When the operation was about to begin, Foulois cautioned Arnold and the other two zone commanders not to let their men take chances with the weather, even at the sacrifice of airmail service. Sadly, Arnold had to report three fatalities on training missions because of snow and fog. There were additional fatal accidents because of the lack of training and inadequate equipment. In May 1934, the Post Office Department reissued mail contracts to private operators. The Air Corps was out of the airmail business. And the public learned it could no longer ignore the sad state of its air arm.
While congressional leaders sought to increase the Army Air Corps budget, Arnold organized and led a flight of 10 Martin B-10 bombers from Washington, D.C., to Fairbanks, Alaska, in an 18,000-mile round-trip record formation flight, for which he earned a second Mackay Trophy. The purpose of the Alaskan Flight was the aerial mapping of 35,000 square miles — a project that provided much useful information. It was a dangerous operation, but Arnold completed it without loss of personnel or equipment, demonstrating untiring energy, professional flying skill and fearless leadership. The flight showed that a bomber force could be flown in mass formation over great distances. It also served to restore public confidence in the Air Corps.
In February 1935 Arnold was jumped two grades to brigadier general and put in charge of the 1st Wing of General Headquarters Command at March Field. He commanded three fighter squadrons and three bomber groups and conducted intensive simulated combat exercises. That experience led to his encouraging the development of the Boeing B-17 Flying Fortress and Consolidated B-24 Liberator, along with crew training for precision bombing. In January 1936 he became assistant chief of the Army Air Corps in Washington, D.C., and two years later was promoted to major general and appointed chief of the Army Air Corps.
From that point on, Arnold made speeches and wrote articles calling for an adequate air force to counter the growth of German air power that was threatening Europe. He called for the expansion of the Army Air Corps, but it proved to be an unpopular idea. In the mid-1930s, there were no funds for new combat aircraft. But things changed in the fall of 1938, when President Roosevelt called for the production of 10,000 planes in 1940, 20,000 the year after, and later 50,000. Arnold, who had been present when the president made his announcement, later commented: ‘A battle was won in the White House on that day which took its place with — or at least led to — the victories in combat later.’ This directive was Arnold’s license to expand the Army Air Corps. Only 300 pilots were being trained annually prior to 1939. But Adolf Hitler plunged Europe into war that September, and the training figure increased to 3,000 a year in early 1941, and 33,000 after the Japanese attack on Pearl Harbor on December 7. A week later, Arnold was promoted to lieutenant general. Thereafter, he was included in all military meetings in the White House.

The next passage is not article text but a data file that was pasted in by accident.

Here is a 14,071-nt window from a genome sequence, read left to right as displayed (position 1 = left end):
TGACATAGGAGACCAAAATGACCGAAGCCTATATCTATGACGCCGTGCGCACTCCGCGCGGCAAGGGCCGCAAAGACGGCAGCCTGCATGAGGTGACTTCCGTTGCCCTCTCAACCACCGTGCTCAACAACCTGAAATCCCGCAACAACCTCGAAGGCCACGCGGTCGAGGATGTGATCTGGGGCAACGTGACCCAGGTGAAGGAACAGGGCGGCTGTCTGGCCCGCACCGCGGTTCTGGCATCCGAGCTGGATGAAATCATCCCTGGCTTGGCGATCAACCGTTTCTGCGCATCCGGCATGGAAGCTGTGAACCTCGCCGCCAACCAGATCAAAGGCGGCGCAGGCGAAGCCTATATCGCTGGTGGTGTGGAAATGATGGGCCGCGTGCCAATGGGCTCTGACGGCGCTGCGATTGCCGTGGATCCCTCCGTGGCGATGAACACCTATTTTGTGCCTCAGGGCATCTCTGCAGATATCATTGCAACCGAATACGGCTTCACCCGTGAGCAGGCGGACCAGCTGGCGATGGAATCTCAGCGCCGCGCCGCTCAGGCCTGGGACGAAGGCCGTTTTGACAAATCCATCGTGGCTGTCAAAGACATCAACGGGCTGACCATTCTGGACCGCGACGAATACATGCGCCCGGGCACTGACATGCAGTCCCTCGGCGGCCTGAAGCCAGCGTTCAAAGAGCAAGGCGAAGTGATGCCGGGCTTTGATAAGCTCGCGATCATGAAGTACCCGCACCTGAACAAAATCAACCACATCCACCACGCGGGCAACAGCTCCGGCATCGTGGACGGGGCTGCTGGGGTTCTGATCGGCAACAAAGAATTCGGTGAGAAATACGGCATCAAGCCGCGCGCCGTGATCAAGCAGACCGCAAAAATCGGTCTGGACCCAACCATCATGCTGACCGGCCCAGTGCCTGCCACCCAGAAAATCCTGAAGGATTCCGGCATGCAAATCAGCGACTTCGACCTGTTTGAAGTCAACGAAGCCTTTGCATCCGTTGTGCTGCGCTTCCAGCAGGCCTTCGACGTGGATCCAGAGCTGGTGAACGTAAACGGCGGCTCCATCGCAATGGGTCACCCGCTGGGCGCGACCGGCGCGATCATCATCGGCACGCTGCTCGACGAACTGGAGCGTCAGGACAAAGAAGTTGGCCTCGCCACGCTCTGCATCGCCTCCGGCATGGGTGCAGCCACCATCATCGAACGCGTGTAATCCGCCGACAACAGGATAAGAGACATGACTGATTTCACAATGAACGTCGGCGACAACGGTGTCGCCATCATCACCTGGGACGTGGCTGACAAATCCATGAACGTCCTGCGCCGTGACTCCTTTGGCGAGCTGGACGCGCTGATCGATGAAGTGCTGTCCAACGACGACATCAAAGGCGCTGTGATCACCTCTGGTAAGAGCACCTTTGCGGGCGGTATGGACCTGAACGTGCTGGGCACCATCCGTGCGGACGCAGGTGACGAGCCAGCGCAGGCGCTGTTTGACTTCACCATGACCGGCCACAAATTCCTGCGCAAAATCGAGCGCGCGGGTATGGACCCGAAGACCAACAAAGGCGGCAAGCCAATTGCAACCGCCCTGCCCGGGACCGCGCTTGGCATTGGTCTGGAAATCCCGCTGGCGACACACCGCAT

Major General Ira C. Eaker, Arnold’s close friend and the leader of the Eighth Air Force during World War II, summarized Arnold’s early war efforts: ‘He began building the French and British planes, incorporating the techniques that they had discovered in the early days of the war, that the Germans and the Russians had developed in Spain. And he used that money for research and development to be sure that we would at the earliest possible time have prototypes of proper bombers and fighters. Without his judgment and wisdom, often complete disregard for regulations and authority, realizing the urgencies, realizing fully that we would be ultimately drawn into the war; this lack of preparedness which was very prominent in 1939 and 1940 could have continued indefinitely. The wisdom of Arnold and the methods he employed closed that gap very quickly.’
ut the road to building a fighting air force was not easy. There was keen opposition from the other services, politicians and industry leaders. Arnold sometimes engaged in verbal brawls with those who could not accept his concepts of air power. The Air Corps was still under the Army at that point, but a reorganization helped the expansion when the Army Air Forces was established as one of three elements within the Army, the other two being the Ground Forces and the Services of Supply.
Arnold called on his friends and anyone he had ever met, looking for competent individuals who could be placed in leadership positions. He also called on the automotive industry for its wholehearted cooperation in converting to aircraft production, and directed the buildup of a huge force of large bombers — Boeing B-17 Flying Fortresses and Consolidated B-24 Liberators. Before America entered the war, he also ordered aeronautical engineers to sketch a design for large super bombers and ‘make them the biggest, gun them the heaviest, and fly them the farthest.’ The result was the Boeing B-29, which eventually delivered the atomic weapon that ended the war.